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This is a tough question to word and I'm not sure what the proper term for it would be (if any). I'm curious what languages allow you to "build up" a string during program execution, and then execute it as part of the program. The only language that I know of that allows you to do this is Snobol.

Reading the wikipedia entry for Tcl however, it sounds like it may be able to do this also?

I always thought this was a nifty feature even if it may not be used much. Thanks.

PS: Would tag this with Snobol, Spitbol, but don't have the reputation to create new tags.

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3 Answers

up vote 3 down vote accepted

I'm curious what languages allow you to "build up" a string during program execution, and then execute it as part of the program.

Look for languages that support eval, or, more generally, runtime meta-programming. Pretty much every language supports an eval (even strongly, statically typed languages like Haskell). Many runtimes built for languages that are primarily implemented via bytecode interpretation (such as Lisp-like languages, Erlang or Java) support the ability to insert new (byte)code at runtime. Once you can insert new code dynamically, you can write eval, or do "monkey patching".

Even in language implementations without specific support for full meta-programming, or even dynamic linking, there are often ways to dynamically generate code under programmer control, either via reflection mechanisms or code generation support libraries (such as LLVM).

Beyond just a simple one-stage eval, more generally, languages that support multi-stage computation allow for generation of programs from one stage to the next, for arbitrary numbers of stages, making it possible to safely, arbitrarily nest evals.

To quote Taha, who's thesis on multi-stage programming models introduces much of the theory.

Program generation is a powerful and pervasive technique for the development of software. It has been used to improve code reuse, product reliability and maintainability, performance and resource utilization, and developer productivity

The languages you're looking for usually provide three primitives, in some form or another:

  • delay
  • splice
  • run

for delaying computation by one stage (e.g. quoting a fragment as a string), splicing it into a running program, and executing that fragment (in Lisp, back-quote, comma, and eval).

Lisp and eval

Generalizing eval to multi-stage programming

On multi-stage programming:

  • Taha, Multi-Stage Programming: Its Theory and Applications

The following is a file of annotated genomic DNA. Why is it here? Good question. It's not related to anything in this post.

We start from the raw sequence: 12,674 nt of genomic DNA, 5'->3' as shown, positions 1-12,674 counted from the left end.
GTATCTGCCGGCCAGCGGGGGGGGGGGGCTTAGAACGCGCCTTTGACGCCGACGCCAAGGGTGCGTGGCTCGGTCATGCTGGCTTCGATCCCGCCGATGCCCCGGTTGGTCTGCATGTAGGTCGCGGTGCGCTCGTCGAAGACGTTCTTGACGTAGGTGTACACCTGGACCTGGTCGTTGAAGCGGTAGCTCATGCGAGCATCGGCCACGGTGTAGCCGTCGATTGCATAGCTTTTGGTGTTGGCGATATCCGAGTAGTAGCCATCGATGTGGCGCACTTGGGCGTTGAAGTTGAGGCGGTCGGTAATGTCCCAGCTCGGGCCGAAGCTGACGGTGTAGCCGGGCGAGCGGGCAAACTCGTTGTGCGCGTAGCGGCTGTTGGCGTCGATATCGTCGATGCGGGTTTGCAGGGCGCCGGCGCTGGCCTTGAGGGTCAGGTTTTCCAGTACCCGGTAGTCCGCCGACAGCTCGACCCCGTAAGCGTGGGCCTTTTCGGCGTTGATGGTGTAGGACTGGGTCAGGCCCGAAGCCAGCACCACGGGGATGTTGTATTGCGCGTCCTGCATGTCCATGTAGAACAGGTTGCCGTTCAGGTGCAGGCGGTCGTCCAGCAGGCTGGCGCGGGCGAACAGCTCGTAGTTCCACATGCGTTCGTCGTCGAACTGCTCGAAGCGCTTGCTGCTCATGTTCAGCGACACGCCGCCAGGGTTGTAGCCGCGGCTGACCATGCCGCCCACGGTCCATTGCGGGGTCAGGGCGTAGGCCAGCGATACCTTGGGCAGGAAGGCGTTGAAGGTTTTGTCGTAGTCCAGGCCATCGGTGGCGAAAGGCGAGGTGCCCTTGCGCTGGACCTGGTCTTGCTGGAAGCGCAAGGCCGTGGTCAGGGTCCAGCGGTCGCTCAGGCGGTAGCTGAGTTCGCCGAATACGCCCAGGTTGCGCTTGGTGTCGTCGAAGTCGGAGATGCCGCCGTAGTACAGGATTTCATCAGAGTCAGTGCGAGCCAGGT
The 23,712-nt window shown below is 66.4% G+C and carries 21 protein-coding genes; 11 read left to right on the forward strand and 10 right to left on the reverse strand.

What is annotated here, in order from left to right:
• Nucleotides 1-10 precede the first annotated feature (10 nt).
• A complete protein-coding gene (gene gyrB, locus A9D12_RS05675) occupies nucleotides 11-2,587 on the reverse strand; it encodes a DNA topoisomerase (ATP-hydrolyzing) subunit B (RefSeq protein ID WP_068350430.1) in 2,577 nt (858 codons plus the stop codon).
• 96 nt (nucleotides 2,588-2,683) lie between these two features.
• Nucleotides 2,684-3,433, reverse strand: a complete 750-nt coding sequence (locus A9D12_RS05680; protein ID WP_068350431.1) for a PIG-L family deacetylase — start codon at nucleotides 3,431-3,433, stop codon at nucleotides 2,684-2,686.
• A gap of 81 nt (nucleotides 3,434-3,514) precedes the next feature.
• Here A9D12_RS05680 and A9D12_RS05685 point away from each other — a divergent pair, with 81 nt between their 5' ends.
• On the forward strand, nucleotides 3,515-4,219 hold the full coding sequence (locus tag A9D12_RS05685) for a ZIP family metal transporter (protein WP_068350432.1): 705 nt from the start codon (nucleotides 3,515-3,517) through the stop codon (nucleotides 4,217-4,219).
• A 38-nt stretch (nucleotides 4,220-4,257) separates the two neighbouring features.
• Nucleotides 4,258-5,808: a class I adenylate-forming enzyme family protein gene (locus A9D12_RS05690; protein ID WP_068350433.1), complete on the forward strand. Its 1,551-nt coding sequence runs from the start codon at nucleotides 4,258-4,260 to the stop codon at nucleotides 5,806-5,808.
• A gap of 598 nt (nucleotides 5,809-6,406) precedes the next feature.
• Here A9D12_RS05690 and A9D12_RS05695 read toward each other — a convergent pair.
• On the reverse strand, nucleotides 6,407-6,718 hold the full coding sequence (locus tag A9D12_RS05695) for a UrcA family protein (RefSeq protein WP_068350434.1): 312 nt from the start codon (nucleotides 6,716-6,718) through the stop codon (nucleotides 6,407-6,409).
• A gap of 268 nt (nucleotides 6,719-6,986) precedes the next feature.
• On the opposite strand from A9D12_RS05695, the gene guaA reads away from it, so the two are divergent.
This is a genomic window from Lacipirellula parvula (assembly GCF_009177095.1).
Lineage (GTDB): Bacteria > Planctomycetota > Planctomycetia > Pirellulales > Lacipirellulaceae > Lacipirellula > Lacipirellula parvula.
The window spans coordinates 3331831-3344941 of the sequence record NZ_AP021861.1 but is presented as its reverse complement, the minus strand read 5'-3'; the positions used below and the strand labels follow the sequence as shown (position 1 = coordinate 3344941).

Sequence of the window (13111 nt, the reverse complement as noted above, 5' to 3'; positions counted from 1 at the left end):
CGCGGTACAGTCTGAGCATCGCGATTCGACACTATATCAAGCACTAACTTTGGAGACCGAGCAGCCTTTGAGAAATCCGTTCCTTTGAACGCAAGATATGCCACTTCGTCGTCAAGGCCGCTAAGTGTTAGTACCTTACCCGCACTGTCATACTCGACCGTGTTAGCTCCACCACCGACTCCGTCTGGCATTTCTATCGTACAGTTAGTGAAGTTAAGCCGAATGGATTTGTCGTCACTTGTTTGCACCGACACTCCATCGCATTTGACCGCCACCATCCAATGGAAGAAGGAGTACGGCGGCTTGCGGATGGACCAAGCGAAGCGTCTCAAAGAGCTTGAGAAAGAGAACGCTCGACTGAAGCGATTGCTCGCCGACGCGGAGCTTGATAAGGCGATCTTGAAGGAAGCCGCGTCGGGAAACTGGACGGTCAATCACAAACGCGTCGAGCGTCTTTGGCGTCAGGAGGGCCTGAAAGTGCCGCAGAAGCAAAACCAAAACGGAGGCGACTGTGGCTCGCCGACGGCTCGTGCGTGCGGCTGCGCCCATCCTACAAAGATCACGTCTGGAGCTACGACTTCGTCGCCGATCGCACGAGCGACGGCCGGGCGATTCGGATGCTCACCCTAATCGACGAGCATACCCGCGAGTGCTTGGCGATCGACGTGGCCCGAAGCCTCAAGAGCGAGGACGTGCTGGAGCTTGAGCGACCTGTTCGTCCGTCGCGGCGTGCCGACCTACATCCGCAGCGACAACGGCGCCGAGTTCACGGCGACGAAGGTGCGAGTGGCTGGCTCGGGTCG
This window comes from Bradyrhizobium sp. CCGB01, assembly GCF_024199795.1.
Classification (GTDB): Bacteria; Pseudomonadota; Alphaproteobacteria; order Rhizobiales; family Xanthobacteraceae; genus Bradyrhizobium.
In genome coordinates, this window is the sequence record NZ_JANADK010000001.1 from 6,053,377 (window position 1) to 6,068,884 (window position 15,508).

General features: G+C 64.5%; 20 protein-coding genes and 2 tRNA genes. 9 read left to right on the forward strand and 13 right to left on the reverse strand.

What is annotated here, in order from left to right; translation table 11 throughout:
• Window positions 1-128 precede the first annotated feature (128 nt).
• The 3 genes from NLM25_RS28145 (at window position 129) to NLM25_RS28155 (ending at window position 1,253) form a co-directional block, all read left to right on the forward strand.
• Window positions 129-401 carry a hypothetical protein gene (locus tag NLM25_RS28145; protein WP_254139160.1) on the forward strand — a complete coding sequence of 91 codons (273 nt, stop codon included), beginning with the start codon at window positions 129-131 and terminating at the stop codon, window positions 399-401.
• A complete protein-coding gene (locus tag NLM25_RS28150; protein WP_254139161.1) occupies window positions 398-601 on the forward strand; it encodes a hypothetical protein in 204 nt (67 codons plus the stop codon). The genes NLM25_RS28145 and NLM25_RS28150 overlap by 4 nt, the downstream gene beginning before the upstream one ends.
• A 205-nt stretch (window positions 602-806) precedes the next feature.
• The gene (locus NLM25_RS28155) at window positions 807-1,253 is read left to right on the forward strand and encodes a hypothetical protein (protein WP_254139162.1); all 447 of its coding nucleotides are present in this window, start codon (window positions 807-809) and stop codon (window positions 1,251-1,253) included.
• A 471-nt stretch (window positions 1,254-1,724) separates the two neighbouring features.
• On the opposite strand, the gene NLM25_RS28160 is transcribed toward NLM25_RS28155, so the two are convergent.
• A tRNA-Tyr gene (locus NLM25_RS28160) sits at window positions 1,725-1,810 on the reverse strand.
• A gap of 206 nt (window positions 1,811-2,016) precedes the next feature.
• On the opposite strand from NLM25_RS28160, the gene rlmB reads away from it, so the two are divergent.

• Nielson, Flemming and Nielson, Hanne Riis, Two-level functional languages, -- introduced 2-level languages.
  • Taha, Walid and Sheard, Tim, Multi-stage programming with explicit annotations -- simple operators to support all runtime metaprogramming techniques.

Giving types to multi-stage programming

Formal descriptions of multi-stage computation are quite tricky, and involve unusual techniques (for programming languages) like modal logic.

Giving types to meta-programs:

  • Wickline, Philip and Lee, Peter and Pfenning, Frank and Davies, Rowan, Modal types as staging specifications for run-time code generation.

Security issues

The trickiness of formalzing the semantics of multi-stage programming explains why they're often confusing systems to work with, and why eval can open up so many security concerns: it becomes unclear what code is executing when, and exactly what data is being turned into code. Getting name capture from one stage to the next is tricky, leading to code injection attacks. Such complexity doesn't help security.

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I am left completely speechless, this answer is phenomenal and has left me with much to investigate. While I dabbled in Lisp some years ago, perhaps it's time to re-open those books. Thanks a lot Don, you went up and beyond. –  jparanich Apr 11 '11 at 18:53
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Definitely can be done in a lot of interpreted scripting languages. And some languages are specifically designed for this. It can be done, to my knowledge, in:

  • Perl
  • PHP
  • Lisp (and dialects, like CL, Clojure, Scheme, etc.)
  • JavaScript
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It can be done in all Lisp dialects, where this feature originated under the name eval, as well as in Prolog (call/1) and any number of other languages. Most keep the name eval and most are dynamic languages.

That being said, this is hardly a nifty feature. I'd call it a major security issue, given how easy it is to abuse this feature. If you want dynamic code execution, then writing your own, restricted, micro-interpreter (or using something like Lua) is almost always a better idea.

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